The new year seems like an opportune time to pause, reflect, and make the necessary changes to optimize our lives.

But I’ve come to believe that January is overrated. There’s never really an easy time to modify habits, adjust expectations, or even end relationships. That’s because change is fucking hard, no matter the month.

So why is everybody trying to reboot their lives, right now?

Well, some say this is tradition and culture. The international calendar is the Gregorian calendar, and a majority of us are oriented around a timeline that also coincides with religious and secular holidays that influence us—directly or indirectly. Even if you don’t recognize a holiday season in December, you are exposed to it through group behaviors and marketing.

Others believe it’s nature. We begin again in January because of some primitive drive that has to do with energy, primal instincts, and the lack of sunshine. December is the womb. The solstice is rebirth. January is the time when we emerge back into the world to figure things out—or some shit like that. Clearly, I don’t believe that.

If you’re ready to begin again, do it. Honor that feeling. But don’t get caught up in the new year hype.

There’s so much pressure in January to change our lives. From my brainstorming sessions, I’ve covered the following topics with clients: lose weight, start running, stop drinking, get a new job, get promoted, retire, spend less, save more, write a book, launch a business, find investors, develop a hobby, ditch toxic friends, set better boundaries with parents, get more sleep, meditate, journal, finally start dating, get married, have a baby, get a new dog, move to a new city, move home, leave a relationship.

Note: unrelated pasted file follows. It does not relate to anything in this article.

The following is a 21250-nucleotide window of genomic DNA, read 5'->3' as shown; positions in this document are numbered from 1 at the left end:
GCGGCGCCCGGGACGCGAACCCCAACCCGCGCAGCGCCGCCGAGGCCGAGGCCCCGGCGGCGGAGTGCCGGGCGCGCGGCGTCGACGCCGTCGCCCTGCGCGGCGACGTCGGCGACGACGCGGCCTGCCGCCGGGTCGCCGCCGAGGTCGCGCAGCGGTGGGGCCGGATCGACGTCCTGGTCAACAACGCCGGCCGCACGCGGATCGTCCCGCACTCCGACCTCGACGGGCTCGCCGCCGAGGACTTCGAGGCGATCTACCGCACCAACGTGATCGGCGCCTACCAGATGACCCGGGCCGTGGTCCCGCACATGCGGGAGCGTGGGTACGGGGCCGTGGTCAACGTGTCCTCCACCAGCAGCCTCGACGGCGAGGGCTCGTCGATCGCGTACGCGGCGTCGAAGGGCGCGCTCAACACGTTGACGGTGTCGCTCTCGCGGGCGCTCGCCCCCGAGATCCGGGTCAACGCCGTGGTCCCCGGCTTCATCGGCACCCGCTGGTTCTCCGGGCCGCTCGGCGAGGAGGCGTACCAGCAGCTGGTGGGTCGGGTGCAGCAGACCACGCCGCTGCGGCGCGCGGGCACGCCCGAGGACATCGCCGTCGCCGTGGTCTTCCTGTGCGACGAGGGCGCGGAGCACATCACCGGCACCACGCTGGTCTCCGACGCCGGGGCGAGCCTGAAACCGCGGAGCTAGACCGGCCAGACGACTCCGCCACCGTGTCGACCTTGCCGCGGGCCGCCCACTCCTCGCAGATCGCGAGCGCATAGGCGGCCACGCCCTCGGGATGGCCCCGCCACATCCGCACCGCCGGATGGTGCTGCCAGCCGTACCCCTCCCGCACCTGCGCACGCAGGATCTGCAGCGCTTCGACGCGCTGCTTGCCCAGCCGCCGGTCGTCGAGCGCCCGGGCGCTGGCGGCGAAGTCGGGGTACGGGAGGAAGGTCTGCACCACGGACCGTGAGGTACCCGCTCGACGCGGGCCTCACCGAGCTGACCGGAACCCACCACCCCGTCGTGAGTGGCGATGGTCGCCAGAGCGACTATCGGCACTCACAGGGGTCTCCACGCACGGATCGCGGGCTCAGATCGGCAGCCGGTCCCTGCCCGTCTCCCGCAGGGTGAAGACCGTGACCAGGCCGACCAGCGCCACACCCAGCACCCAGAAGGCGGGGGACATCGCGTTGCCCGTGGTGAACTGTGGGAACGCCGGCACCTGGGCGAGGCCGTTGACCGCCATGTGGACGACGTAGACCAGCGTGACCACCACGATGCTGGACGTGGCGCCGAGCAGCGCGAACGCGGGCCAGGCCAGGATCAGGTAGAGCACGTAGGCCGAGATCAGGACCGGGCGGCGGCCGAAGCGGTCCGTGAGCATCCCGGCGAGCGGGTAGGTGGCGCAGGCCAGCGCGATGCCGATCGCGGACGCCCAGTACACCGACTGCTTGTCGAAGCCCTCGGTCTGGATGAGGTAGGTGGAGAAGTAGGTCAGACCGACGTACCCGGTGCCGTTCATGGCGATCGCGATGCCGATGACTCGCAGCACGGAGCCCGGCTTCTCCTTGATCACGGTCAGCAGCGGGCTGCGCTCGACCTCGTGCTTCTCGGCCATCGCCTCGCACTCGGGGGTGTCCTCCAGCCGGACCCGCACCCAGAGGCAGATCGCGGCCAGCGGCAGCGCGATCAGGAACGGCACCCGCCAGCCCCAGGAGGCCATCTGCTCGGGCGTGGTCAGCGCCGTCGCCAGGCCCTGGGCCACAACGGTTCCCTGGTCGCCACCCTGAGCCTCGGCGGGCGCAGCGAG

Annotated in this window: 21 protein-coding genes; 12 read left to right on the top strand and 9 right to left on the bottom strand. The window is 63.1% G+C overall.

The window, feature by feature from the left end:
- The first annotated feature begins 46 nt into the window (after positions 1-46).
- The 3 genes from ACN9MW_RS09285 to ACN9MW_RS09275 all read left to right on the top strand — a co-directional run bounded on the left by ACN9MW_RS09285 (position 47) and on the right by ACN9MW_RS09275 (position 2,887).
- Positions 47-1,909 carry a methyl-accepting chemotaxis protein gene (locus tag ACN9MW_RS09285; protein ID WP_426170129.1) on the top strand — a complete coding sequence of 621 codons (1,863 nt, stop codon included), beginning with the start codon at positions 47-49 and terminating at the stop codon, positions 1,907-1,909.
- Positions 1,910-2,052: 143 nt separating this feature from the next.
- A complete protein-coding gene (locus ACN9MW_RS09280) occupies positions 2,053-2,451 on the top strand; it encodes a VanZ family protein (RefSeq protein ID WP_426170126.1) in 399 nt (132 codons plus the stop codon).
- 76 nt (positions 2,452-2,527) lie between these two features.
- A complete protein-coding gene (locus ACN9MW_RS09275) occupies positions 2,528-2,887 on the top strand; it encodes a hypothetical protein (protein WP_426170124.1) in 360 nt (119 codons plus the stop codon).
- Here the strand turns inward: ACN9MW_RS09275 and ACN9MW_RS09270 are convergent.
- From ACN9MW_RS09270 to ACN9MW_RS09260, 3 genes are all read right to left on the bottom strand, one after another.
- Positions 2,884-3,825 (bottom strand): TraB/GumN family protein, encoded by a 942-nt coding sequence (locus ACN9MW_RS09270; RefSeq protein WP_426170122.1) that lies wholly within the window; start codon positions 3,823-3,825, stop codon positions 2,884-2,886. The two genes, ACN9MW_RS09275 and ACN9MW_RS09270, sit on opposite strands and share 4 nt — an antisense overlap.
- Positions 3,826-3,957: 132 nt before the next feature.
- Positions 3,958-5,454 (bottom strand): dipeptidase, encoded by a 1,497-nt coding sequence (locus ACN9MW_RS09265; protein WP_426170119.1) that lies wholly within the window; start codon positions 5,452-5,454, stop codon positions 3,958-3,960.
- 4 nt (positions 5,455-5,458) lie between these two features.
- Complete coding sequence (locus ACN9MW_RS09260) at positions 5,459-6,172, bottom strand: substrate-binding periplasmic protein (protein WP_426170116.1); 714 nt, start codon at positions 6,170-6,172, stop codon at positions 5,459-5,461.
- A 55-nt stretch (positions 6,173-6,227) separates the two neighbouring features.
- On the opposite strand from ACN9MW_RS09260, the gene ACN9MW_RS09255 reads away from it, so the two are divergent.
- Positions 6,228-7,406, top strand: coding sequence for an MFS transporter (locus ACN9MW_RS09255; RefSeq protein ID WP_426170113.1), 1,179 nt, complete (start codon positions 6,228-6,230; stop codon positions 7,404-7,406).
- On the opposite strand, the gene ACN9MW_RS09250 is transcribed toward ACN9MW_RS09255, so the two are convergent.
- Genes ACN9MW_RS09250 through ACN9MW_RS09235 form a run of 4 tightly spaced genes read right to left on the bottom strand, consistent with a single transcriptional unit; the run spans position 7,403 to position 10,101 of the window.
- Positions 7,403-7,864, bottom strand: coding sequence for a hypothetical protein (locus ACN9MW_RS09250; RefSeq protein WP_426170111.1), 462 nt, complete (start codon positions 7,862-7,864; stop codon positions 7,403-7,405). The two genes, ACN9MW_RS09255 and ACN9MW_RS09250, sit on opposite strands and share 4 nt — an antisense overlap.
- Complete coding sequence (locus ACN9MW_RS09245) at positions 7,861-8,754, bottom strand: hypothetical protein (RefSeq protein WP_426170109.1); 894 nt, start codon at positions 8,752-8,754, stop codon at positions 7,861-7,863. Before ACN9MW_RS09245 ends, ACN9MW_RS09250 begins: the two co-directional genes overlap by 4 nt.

It’s been an honor to hear people’s stories and help them think through their lives a little differently. I’m a big advocate of slowing down, questioning our assumptions, and asking—is this true? Do you need to join a gym and lose weight because it’s January, and you’re sick of being overweight? Is it time to leave your job because you’re sick of your boss? Are you sure it’s time to leave a relationship?

Maybe it’s time, or maybe there’s another way to think about your “problems.”

I think that, sometimes, we overlook the fact that there are 11 more months in the year. We don’t have to do it all in January. In fact, going slow and creating a thoughtful plan can help us go faster when we’re finally ready to change.

And maybe, just maybe, we have it wrong.

Our first instinct is our worst instinct. In that way, the push to transform our lives in January might be incorrect. Even if we’ve ruminated on something for ages, I’ve found that our first impulse to fix something is often the opposite of what we should do. So, slowing down and talking to someone might save us heartache and the need to create another set of resolutions in January 2021.

So, what I’m asking you to do is embrace the desire to change, but temper it with wisdom. Slow down, question your impulses, and consider talking to an expert about creating a plan for the entire year. Don’t put so much pressure on the poor old month of January. It’s possible to tackle your problems and reconstruct your life—but if it were easy, you would’ve done it already.